'Night Fever' With Novak & Serena
Wimbledon champs resurrect forgotten tradition at Champions' Dinner
Having tied his coach Boris Becker’s three Wimbledon crowns with victory over Roger Federer in Sunday’s final at The Championships, Novak Djokovic matched Becker again as he resurrected a Wimbledon myth at the Champions’ Dinner.
Upon hearing that Becker and Martina Navratilova were the last two Wimbledon champions to share a dance at the celebratory dinner in 1986, Djokovic suggested to All England Club Chairman, Philip Brook, and ladies’ singles champion, Serena Williams, that it was time to bring back the tradition.
The result? Boogying on down to ‘Night Fever’ at London’s Guildhall…
"There was no practice,” Djokovic told assembled media at the All England Club on Monday morning. “It's a tradition that has been a bit forgotten - I think the last year they had a dance between the two champions was 1986. I was very pleased, because Serena is a great dancer.
"I had been thinking more of a waltz or something. Something sophisticated let's say, something to blend in with the environment of the beautiful hall where we had the dinner yesterday. But Serena wanted to move a little bit more. So then we considered other options and 'Night Fever' came to life. So you can imagine how that looked!"
Indeed, a Wimbledon champion’s duties are far from complete when he takes his leave of Centre Court. After capturing his ninth Grand Slam championship at Wimbledon on Sunday afternoon, Djokovic spent 90 minutes talking to the world’s media before attending the Champions’ Dinner at the Guildhall in central London with his wife, Jelena, and team.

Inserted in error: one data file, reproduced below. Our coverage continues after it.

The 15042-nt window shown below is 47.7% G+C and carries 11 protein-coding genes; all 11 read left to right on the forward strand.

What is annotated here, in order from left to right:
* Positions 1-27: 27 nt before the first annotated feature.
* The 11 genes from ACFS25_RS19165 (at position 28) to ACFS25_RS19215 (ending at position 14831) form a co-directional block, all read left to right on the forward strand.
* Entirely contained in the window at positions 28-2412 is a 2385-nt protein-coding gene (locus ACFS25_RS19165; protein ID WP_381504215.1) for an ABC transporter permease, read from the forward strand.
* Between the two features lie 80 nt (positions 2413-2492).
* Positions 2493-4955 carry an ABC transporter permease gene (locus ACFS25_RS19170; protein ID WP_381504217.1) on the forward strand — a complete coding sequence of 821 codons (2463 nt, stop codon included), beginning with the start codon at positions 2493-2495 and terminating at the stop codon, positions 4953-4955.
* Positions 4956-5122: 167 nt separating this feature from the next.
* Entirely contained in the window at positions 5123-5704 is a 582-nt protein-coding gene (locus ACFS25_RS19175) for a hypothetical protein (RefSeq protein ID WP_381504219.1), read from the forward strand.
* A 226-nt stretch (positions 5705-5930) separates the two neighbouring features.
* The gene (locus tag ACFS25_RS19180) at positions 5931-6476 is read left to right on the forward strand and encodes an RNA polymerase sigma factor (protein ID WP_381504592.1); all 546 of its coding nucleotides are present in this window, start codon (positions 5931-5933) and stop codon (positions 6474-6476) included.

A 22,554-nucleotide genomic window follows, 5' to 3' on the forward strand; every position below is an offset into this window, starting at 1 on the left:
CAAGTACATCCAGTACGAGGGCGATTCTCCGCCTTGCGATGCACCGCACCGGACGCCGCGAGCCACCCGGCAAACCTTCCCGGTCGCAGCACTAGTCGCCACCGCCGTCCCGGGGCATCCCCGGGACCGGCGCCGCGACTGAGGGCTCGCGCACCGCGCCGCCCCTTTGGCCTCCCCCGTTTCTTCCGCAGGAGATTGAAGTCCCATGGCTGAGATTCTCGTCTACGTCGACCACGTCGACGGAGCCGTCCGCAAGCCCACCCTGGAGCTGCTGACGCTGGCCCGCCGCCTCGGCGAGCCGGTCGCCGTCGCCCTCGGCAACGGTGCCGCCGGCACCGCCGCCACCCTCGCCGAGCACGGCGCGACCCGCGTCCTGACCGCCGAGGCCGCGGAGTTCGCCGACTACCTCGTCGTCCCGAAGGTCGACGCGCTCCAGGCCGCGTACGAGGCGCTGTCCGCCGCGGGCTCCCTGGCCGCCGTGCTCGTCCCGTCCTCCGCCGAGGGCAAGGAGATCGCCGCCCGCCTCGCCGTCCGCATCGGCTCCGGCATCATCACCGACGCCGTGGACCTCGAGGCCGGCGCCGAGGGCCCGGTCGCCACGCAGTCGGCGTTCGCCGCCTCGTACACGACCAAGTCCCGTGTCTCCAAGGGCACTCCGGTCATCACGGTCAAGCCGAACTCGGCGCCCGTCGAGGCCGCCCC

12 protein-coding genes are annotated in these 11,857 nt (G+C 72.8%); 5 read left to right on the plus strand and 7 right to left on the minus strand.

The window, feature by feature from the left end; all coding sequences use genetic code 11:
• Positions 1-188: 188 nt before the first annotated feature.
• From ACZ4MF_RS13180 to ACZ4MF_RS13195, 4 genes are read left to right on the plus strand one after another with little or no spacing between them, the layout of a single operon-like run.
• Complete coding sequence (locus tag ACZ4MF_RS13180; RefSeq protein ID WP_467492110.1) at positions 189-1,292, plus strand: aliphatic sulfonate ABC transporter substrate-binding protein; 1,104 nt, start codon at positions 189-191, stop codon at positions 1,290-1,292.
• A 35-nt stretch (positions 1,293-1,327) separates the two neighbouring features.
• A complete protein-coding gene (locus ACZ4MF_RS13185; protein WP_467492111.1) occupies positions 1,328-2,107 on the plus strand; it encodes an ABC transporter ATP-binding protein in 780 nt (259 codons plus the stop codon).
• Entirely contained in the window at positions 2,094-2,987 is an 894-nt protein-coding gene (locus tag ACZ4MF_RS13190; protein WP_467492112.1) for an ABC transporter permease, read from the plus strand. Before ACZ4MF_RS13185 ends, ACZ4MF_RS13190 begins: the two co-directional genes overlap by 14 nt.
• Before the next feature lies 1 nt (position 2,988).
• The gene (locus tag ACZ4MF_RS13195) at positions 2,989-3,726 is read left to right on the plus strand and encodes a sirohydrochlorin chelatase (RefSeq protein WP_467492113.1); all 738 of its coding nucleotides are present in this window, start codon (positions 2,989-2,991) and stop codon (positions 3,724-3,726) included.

The Belgrade native was then back at the All England Club at 11:20am on Monday morning for one more hour of press duties. After a 15-minute press conference, with five minutes at the end for Serbian press, Djokovic crossed live to New York for an appearance with Charlie Rose on CBS This Morning before speaking to BBC, Sky, CNBC, CNN and ATP World Tour Uncovered.
"There is always room for improvement and I think that's something that is positive and keeps me going,” World No. 1 Djokovic responded, when asked if he is at the peak of his powers. “The top players are all very self-critical. We all want to work harder than the other guys so that's something that's always in the back of your mind and gives you a lot of motivation. I know I can get my game to a higher level and I have a tendency to do so.
"I find it easy to motivate myself with the people around me. It's a responsibility for me to keep going and bring joy to myself and these people. As a 28 year old I feel like I have many years in front of me.”